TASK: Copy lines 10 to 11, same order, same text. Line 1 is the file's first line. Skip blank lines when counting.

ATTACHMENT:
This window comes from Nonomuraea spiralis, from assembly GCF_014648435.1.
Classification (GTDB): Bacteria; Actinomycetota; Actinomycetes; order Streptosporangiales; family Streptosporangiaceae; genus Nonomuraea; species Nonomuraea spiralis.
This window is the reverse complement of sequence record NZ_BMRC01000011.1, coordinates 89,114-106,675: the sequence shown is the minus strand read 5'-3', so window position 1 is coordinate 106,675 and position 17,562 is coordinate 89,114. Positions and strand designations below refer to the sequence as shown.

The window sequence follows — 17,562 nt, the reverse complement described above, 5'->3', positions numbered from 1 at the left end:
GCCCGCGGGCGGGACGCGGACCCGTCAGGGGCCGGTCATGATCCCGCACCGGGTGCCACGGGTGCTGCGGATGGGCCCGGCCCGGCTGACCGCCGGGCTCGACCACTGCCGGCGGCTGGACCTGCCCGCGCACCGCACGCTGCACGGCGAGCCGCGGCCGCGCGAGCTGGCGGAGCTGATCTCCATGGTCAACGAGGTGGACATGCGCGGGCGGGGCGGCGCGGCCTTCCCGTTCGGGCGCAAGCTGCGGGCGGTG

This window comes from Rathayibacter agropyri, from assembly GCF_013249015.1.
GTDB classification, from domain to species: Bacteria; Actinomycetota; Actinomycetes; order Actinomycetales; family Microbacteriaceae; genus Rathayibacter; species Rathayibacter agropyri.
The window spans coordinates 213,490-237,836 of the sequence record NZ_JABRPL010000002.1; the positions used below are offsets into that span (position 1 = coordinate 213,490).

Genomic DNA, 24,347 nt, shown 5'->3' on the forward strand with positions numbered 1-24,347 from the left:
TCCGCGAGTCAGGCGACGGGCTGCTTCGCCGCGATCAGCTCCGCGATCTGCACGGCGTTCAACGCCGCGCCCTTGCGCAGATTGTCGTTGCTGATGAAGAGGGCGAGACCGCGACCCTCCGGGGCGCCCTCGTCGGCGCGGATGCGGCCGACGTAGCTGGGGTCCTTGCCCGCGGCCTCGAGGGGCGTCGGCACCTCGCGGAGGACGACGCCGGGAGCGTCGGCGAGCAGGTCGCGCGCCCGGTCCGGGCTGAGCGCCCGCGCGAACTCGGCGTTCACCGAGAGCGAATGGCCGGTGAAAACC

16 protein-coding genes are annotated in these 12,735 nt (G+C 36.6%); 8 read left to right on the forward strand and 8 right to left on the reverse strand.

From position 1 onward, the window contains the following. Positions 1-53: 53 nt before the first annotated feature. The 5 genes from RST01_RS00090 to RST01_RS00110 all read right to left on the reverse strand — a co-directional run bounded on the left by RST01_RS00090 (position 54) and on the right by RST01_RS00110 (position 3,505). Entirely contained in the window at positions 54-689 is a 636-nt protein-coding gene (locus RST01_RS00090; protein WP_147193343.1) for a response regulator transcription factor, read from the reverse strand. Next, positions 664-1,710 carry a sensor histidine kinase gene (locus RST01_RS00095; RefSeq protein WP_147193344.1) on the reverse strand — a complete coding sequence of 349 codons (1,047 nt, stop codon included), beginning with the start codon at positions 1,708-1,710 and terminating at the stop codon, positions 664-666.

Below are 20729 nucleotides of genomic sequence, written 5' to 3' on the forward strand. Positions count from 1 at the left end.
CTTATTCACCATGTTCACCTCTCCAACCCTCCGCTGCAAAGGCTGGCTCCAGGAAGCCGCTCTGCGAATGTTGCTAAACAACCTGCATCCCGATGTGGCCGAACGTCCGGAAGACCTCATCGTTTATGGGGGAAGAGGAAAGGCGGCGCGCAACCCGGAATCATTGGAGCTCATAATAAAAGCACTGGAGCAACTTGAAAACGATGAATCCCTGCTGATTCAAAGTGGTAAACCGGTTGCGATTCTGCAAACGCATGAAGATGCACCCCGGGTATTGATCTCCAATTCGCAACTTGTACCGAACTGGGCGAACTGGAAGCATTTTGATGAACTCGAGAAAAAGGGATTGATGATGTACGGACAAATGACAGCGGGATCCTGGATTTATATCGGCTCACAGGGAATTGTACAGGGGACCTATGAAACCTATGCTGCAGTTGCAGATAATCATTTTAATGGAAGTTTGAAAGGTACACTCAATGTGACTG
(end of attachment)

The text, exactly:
TCCGCGAGTCAGGCGACGGGCTGCTTCGCCGCGATCAGCTCCGCGATCTGCACGGCGTTCAACGCCGCGCCCTTGCGCAGATTGTCGTTGCTGATGAAGAGGGCGAGACCGCGACCCTCCGGGGCGCCCTCGTCGGCGCGGATGCGGCCGACGTAGCTGGGGTCCTTGCCCGCGGCCTCGAGGGGCGTCGGCACCTCGCGGAGGACGACGCCGGGAGCGTCGGCGAGCAGGTCGCGCGCCCGGTCCGGGCTGAGCGCCCGCGCGAACTCGGCGTTCACCGAGAGCGAATGGCCGGTGAAAACC

16 protein-coding genes are annotated in these 12,735 nt (G+C 36.6%); 8 read left to right on the forward strand and 8 right to left on the reverse strand.